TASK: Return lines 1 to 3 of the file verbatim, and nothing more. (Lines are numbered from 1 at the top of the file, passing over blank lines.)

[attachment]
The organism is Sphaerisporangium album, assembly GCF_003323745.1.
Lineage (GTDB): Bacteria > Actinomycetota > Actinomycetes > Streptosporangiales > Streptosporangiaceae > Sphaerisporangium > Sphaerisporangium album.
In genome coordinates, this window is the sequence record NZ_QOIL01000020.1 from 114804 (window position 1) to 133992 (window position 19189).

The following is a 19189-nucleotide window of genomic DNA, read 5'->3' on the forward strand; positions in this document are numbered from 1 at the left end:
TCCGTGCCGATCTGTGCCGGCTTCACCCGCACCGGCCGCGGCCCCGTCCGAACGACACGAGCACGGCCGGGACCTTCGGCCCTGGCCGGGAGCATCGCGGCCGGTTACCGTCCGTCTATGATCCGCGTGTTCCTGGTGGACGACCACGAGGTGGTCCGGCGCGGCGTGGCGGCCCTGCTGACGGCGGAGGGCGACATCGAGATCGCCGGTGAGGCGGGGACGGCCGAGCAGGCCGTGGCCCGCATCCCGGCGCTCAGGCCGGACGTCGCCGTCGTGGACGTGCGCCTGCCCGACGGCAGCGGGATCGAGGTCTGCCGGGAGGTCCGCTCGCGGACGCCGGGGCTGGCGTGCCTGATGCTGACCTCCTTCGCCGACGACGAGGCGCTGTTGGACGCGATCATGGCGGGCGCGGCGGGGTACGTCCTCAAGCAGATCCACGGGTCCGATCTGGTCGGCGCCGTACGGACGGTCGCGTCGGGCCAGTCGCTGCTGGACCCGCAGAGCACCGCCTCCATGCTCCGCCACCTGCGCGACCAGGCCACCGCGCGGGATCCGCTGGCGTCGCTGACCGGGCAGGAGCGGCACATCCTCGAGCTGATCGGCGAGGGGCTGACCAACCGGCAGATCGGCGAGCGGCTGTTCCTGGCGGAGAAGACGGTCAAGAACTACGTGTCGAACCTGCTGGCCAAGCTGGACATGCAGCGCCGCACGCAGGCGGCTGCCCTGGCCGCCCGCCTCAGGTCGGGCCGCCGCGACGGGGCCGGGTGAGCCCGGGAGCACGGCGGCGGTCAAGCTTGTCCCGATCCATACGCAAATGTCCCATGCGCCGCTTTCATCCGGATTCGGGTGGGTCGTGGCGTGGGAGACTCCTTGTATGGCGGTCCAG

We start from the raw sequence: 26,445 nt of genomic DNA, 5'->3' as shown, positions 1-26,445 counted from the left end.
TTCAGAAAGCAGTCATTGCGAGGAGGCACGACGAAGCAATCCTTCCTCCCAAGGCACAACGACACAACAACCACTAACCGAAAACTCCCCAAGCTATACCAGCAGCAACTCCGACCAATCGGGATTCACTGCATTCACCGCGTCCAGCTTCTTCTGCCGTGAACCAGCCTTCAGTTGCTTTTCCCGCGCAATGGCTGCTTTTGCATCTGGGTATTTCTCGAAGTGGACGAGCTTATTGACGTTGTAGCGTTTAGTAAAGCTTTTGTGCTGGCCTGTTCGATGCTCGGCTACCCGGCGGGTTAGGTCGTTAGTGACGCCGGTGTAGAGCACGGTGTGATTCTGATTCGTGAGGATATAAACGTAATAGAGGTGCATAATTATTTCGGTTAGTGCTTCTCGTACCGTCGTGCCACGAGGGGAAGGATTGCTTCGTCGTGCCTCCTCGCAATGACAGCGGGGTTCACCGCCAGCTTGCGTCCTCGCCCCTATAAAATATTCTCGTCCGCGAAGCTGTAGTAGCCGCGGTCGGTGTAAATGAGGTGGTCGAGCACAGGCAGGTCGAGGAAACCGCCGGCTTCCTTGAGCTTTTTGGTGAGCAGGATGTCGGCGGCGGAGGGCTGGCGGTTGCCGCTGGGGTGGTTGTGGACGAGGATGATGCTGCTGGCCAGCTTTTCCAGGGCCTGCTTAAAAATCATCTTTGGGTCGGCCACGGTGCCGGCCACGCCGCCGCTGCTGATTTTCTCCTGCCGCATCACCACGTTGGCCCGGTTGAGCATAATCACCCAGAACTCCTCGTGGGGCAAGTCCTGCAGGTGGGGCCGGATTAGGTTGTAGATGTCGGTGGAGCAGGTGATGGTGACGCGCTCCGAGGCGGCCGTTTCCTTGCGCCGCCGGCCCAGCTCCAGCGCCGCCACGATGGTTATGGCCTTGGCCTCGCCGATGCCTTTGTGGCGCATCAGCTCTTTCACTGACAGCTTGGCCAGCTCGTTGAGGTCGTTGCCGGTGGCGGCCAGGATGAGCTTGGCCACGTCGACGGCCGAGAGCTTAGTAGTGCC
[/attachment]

The organism is Sphaerisporangium album, assembly GCF_003323745.1.
Lineage (GTDB): Bacteria > Actinomycetota > Actinomycetes > Streptosporangiales > Streptosporangiaceae > Sphaerisporangium > Sphaerisporangium album.
In genome coordinates, this window is the sequence record NZ_QOIL01000020.1 from 114804 (window position 1) to 133992 (window position 19189).